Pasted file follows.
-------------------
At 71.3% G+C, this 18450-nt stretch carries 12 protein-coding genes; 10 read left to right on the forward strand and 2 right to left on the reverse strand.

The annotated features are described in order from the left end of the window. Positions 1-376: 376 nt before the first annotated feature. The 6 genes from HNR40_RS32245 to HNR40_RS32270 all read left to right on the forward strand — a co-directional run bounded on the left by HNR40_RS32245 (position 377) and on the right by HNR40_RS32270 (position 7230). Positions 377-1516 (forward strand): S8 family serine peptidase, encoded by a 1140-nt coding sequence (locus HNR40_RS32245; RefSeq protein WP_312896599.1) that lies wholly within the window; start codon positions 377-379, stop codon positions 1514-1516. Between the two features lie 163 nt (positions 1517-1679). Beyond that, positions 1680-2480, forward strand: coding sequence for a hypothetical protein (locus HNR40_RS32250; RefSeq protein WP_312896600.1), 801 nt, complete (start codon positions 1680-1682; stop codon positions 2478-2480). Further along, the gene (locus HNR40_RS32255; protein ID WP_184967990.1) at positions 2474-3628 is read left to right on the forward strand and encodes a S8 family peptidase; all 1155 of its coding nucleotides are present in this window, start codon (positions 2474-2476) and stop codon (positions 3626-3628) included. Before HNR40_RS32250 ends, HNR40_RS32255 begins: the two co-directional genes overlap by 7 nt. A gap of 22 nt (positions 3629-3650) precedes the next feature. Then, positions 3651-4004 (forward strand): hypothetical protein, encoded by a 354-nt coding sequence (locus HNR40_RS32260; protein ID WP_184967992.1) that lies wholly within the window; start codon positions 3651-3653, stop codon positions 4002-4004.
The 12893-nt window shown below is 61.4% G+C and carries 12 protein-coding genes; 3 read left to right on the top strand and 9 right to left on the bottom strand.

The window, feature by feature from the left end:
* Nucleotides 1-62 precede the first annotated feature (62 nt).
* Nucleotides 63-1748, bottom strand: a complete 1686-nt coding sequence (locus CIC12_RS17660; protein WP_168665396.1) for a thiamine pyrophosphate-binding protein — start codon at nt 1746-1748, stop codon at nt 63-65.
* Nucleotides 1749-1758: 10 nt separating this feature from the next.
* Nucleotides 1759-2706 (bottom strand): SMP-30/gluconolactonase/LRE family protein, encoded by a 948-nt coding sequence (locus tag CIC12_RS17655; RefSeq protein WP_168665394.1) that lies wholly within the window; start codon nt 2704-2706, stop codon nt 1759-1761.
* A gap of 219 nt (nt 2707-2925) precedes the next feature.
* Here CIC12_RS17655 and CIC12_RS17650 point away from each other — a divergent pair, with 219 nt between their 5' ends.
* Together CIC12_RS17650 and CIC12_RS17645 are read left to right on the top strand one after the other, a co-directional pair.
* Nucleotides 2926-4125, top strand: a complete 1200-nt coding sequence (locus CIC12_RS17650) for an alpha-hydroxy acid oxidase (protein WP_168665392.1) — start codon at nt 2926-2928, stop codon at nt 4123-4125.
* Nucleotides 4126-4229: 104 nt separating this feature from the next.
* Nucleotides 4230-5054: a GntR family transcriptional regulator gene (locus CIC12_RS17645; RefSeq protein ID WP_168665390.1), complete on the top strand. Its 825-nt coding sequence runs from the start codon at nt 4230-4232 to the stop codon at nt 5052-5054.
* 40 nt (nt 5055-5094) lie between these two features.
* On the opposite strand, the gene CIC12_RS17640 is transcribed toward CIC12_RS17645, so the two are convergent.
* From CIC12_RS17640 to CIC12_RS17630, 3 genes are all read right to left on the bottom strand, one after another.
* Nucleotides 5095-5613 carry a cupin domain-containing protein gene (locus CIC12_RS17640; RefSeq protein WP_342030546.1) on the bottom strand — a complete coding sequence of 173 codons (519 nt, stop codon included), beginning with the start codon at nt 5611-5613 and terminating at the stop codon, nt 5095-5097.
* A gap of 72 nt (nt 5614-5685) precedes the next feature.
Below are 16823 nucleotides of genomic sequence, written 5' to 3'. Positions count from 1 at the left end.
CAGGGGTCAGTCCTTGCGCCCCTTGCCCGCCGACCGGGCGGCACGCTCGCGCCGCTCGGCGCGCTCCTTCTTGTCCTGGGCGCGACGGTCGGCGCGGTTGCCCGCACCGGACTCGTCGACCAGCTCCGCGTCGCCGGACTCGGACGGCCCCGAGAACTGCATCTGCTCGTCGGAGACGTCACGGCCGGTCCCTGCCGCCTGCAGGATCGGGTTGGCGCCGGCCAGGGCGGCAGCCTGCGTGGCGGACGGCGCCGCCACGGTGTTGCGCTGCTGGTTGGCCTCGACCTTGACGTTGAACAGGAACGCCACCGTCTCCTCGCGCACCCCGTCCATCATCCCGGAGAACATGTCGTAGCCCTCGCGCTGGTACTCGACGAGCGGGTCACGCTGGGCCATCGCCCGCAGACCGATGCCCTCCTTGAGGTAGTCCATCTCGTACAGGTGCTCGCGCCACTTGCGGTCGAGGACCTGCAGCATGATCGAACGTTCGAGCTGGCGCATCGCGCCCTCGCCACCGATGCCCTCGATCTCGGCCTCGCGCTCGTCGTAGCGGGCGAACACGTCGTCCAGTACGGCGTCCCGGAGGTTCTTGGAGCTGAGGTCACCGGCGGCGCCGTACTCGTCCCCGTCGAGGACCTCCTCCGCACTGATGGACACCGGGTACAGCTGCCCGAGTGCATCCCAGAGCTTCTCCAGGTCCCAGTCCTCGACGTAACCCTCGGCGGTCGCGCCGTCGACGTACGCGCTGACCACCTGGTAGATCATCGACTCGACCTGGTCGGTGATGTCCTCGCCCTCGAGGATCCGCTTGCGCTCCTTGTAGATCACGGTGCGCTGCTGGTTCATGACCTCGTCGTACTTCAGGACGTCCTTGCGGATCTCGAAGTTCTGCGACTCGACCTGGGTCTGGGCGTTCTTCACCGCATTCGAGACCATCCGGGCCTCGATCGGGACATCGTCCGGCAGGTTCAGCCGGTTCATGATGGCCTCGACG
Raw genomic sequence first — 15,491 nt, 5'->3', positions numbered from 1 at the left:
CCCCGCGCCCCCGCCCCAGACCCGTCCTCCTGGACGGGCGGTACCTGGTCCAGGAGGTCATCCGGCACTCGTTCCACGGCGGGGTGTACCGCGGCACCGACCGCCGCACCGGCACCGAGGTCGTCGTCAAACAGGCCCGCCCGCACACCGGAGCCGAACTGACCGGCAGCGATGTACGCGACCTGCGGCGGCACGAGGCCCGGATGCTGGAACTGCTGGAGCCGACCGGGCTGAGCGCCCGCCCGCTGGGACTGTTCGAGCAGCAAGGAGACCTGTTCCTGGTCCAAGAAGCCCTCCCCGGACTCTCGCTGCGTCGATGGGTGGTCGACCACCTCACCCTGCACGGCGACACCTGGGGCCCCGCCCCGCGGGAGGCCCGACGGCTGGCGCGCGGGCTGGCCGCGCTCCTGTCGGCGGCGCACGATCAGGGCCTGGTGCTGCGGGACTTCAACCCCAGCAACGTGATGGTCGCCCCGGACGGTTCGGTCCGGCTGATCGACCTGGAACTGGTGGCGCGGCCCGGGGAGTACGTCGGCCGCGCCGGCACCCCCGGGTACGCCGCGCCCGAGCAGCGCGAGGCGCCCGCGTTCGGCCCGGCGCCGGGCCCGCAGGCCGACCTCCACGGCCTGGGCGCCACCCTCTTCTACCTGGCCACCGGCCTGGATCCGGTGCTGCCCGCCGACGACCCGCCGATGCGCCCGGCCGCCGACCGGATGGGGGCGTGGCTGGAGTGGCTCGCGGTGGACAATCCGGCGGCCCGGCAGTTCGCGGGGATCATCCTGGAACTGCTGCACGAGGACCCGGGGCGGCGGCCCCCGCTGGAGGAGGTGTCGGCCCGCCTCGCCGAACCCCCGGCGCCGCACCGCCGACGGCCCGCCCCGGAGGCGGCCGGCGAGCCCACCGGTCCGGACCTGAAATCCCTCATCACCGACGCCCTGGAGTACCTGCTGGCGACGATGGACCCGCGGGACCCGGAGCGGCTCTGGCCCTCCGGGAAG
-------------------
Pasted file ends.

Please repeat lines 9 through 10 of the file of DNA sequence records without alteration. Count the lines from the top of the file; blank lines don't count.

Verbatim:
* A gap of 219 nt (nt 2707-2925) precedes the next feature.
* Here CIC12_RS17655 and CIC12_RS17650 point away from each other — a divergent pair, with 219 nt between their 5' ends.